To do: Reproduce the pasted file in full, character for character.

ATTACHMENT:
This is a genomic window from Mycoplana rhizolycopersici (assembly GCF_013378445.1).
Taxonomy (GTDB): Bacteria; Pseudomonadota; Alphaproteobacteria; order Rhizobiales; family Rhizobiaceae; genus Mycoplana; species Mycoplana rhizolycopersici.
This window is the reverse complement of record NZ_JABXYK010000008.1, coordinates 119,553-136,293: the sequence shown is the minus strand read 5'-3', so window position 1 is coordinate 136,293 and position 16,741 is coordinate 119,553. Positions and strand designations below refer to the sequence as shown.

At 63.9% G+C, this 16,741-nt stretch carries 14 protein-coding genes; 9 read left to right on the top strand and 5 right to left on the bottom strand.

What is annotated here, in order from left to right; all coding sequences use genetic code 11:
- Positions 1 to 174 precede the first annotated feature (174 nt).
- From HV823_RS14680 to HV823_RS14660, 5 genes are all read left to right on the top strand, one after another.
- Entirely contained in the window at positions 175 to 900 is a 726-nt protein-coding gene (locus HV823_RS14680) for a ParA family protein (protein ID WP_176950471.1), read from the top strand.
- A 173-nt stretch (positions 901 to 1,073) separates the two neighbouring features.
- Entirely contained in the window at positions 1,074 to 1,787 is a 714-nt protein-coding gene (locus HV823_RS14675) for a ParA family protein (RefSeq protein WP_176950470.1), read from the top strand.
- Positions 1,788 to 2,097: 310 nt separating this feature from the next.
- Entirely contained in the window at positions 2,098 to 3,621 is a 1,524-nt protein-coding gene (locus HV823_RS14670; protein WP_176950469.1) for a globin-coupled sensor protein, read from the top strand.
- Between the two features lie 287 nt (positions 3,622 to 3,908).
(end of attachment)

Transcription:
This is a genomic window from Mycoplana rhizolycopersici (assembly GCF_013378445.1).
Taxonomy (GTDB): Bacteria; Pseudomonadota; Alphaproteobacteria; order Rhizobiales; family Rhizobiaceae; genus Mycoplana; species Mycoplana rhizolycopersici.
This window is the reverse complement of record NZ_JABXYK010000008.1, coordinates 119,553-136,293: the sequence shown is the minus strand read 5'-3', so window position 1 is coordinate 136,293 and position 16,741 is coordinate 119,553. Positions and strand designations below refer to the sequence as shown.

At 63.9% G+C, this 16,741-nt stretch carries 14 protein-coding genes; 9 read left to right on the top strand and 5 right to left on the bottom strand.

What is annotated here, in order from left to right; all coding sequences use genetic code 11:
- Positions 1 to 174 precede the first annotated feature (174 nt).
- From HV823_RS14680 to HV823_RS14660, 5 genes are all read left to right on the top strand, one after another.
- Entirely contained in the window at positions 175 to 900 is a 726-nt protein-coding gene (locus HV823_RS14680) for a ParA family protein (protein ID WP_176950471.1), read from the top strand.
- A 173-nt stretch (positions 901 to 1,073) separates the two neighbouring features.
- Entirely contained in the window at positions 1,074 to 1,787 is a 714-nt protein-coding gene (locus HV823_RS14675) for a ParA family protein (RefSeq protein WP_176950470.1), read from the top strand.
- Positions 1,788 to 2,097: 310 nt separating this feature from the next.
- Entirely contained in the window at positions 2,098 to 3,621 is a 1,524-nt protein-coding gene (locus HV823_RS14670; protein WP_176950469.1) for a globin-coupled sensor protein, read from the top strand.
- Between the two features lie 287 nt (positions 3,622 to 3,908).